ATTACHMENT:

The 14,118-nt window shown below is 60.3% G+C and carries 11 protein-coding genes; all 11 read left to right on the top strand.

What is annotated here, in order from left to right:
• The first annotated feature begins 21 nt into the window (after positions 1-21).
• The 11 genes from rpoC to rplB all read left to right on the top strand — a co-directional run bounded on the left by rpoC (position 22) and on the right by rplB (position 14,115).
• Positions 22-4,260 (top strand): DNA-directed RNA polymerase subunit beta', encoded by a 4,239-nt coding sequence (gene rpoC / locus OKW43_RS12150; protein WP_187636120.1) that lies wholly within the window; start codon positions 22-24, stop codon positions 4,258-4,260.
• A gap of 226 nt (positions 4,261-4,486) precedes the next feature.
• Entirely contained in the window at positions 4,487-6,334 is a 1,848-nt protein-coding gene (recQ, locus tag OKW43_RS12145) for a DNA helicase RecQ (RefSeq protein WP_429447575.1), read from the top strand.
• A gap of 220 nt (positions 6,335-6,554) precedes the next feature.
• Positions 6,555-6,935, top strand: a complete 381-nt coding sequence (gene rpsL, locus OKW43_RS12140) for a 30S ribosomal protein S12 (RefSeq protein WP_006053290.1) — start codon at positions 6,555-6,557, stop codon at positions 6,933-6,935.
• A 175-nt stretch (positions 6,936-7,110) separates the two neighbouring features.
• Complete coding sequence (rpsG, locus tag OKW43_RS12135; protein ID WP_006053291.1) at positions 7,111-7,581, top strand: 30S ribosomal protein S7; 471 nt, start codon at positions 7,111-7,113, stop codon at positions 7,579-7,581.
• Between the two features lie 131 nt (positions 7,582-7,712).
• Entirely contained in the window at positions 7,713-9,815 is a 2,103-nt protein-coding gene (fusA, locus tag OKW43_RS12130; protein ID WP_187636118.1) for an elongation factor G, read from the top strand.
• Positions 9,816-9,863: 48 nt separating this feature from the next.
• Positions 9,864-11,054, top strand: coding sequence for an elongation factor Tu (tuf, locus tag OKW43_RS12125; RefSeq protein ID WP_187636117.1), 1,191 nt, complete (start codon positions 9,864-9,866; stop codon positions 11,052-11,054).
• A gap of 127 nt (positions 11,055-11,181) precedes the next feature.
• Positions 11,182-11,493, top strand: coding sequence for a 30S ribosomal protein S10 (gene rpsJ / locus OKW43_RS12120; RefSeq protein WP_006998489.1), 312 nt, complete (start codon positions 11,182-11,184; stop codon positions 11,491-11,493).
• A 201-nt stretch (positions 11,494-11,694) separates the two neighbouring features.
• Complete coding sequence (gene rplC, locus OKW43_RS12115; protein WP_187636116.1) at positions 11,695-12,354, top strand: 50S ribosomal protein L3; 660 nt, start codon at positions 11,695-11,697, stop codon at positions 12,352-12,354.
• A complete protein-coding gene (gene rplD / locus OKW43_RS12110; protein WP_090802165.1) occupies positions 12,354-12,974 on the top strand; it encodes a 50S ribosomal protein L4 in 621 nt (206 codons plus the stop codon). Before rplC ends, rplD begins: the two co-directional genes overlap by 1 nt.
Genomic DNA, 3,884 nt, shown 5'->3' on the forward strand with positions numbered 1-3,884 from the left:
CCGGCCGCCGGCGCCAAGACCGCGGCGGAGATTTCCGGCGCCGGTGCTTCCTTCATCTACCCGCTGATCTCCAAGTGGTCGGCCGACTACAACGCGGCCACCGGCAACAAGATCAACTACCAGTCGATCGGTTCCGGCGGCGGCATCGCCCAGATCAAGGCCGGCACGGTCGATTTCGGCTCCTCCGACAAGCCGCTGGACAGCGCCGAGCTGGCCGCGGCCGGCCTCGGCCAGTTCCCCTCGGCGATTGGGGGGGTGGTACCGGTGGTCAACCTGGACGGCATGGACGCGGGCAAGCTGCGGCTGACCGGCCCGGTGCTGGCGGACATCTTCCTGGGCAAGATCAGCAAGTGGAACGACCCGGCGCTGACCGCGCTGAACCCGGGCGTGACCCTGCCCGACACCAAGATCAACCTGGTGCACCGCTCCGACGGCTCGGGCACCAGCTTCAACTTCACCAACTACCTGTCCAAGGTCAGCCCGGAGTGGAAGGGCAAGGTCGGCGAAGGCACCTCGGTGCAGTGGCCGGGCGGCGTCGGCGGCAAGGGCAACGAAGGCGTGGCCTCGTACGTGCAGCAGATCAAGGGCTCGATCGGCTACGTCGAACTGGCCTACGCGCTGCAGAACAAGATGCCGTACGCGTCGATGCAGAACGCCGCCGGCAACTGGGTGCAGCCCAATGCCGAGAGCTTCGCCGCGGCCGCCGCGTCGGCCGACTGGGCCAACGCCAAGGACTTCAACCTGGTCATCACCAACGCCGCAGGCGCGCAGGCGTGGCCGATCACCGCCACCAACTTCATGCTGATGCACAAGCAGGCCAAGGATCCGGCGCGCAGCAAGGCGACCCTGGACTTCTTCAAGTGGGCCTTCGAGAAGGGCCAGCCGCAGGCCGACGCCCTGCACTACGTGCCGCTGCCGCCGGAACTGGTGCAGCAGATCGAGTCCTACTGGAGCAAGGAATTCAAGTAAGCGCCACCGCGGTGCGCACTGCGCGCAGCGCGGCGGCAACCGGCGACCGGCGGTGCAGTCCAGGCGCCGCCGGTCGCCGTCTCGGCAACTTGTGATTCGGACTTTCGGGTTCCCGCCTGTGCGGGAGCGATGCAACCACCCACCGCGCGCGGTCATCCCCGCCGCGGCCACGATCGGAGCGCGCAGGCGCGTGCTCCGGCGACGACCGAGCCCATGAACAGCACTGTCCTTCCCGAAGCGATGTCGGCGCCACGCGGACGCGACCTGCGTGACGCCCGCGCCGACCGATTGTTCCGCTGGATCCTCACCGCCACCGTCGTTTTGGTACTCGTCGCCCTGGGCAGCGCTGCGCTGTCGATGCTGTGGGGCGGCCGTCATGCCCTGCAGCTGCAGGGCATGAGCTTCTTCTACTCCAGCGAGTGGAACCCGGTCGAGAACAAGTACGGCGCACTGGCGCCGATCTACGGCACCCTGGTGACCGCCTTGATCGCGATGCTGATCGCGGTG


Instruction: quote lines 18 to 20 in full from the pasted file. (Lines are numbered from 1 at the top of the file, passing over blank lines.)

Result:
• A 201-nt stretch (positions 11,494-11,694) separates the two neighbouring features.
• Complete coding sequence (gene rplC, locus OKW43_RS12115; protein WP_187636116.1) at positions 11,695-12,354, top strand: 50S ribosomal protein L3; 660 nt, start codon at positions 11,695-11,697, stop codon at positions 12,352-12,354.
• A complete protein-coding gene (gene rplD / locus OKW43_RS12110; protein WP_090802165.1) occupies positions 12,354-12,974 on the top strand; it encodes a 50S ribosomal protein L4 in 621 nt (206 codons plus the stop codon). Before rplC ends, rplD begins: the two co-directional genes overlap by 1 nt.